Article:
Monday, October 25, 2010
watching the colors change
this october has seemed to be one of the more golden ones in my memory. there have been many many beautifully warm days. the colors came early in september in the mountains, but in denver as well as here in chicago, there are massive natural displays of autumn color. the trees, the skies, the warmth, the vibe has been spectacular and memorable.
just like this, life is evolving and i am evolving as best i can to keep up. i am reminded here that i am remembered, and that it is with laughter and joy. i don't necessarily see myself like this. but this is how i am seen and this is as much truth as my own perception. go figure.
dinner and some fun with friends last night, a friend tonight, tomorrow, and the next. each day, no doubt, will peel back another layer of hidden treasure and light a corner of my soul. i loved. i didn't really remember that i loved. i still love. i didn't think myself capable. i didn't think.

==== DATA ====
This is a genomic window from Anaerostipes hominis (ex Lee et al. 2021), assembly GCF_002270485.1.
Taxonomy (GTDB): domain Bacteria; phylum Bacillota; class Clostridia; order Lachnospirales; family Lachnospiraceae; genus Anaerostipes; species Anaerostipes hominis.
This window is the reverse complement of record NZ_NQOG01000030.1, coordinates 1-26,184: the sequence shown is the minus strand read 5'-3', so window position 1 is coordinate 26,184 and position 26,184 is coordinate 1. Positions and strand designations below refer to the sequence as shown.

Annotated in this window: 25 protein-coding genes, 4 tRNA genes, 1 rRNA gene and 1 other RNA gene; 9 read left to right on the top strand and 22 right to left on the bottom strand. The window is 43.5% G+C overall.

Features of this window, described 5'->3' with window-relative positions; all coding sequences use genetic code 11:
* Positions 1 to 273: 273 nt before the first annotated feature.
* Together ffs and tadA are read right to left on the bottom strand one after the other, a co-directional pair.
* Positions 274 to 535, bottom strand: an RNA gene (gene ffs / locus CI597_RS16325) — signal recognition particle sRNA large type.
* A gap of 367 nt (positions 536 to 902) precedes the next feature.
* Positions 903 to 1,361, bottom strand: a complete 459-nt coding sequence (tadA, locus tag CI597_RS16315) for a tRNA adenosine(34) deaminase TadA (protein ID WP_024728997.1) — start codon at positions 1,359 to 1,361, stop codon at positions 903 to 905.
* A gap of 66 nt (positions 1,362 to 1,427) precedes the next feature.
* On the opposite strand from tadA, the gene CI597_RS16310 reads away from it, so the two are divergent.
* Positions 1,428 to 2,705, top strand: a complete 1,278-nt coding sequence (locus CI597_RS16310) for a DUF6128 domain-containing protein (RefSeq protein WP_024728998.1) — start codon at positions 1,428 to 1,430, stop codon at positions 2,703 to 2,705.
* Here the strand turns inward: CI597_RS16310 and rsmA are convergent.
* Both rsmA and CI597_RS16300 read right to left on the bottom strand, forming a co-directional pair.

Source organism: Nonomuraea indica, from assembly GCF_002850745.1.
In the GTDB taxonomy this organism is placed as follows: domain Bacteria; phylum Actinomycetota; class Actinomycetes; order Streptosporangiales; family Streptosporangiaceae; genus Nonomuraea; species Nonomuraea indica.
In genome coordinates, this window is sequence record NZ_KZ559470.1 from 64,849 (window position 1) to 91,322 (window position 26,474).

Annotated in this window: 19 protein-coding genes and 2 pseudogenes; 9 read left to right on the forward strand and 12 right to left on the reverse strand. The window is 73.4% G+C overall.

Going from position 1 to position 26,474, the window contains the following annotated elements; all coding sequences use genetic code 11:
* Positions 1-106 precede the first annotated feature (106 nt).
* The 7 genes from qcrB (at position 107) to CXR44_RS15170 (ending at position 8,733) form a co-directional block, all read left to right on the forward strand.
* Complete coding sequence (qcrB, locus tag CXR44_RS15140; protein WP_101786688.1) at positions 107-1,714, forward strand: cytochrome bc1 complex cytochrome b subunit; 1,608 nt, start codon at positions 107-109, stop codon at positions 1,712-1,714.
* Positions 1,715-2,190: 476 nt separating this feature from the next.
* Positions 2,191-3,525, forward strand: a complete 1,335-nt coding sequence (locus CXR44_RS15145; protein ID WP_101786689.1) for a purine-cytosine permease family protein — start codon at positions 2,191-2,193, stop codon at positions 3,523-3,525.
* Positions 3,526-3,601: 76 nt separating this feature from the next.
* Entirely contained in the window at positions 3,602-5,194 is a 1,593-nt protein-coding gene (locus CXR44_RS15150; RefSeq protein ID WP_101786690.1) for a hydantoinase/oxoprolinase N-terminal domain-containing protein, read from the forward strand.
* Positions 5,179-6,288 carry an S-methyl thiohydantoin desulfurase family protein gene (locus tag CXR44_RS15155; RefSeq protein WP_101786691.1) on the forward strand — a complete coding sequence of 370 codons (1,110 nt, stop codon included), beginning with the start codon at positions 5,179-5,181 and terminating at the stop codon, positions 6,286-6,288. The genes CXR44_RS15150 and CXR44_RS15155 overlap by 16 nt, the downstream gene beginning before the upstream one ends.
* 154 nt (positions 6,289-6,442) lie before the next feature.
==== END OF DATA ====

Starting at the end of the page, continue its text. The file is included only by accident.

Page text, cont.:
If you are lucky, you live in one of those parts of the world where Nature has one last fling before settling down into winter's sleep. In those lucky places, as days shorten and temperatures become crisp, the quiet green palette of summer foliage is transformed into the vivid autumn palette of reds, oranges, golds, and browns before the leaves fall off the trees. On special years, the colors are truly breathtaking.
How does autumn color happen?
For years, scientists have worked to understand the changes that happen to trees and shrubs in the autumn. Although we don't know all the details, we do know enough to explain the basics and help you to enjoy more fully Nature's multicolored autumn farewell. Three factors influence autumn leaf color-leaf pigments, length of night, and weather, but not quite in the way we think. The timing of color change and leaf fall are primarily regulated by the calendar, that is, the increasing length of night. None of the other environmental influences-temperature, rainfall, food supply, and so on-are as unvarying as the steadily increasing length of night during autumn. As days grow shorter, and nights grow longer and cooler, biochemical processes in the leaf begin to paint the landscape with Nature's autumn palette.
you can read the rest of "why leaves change color" here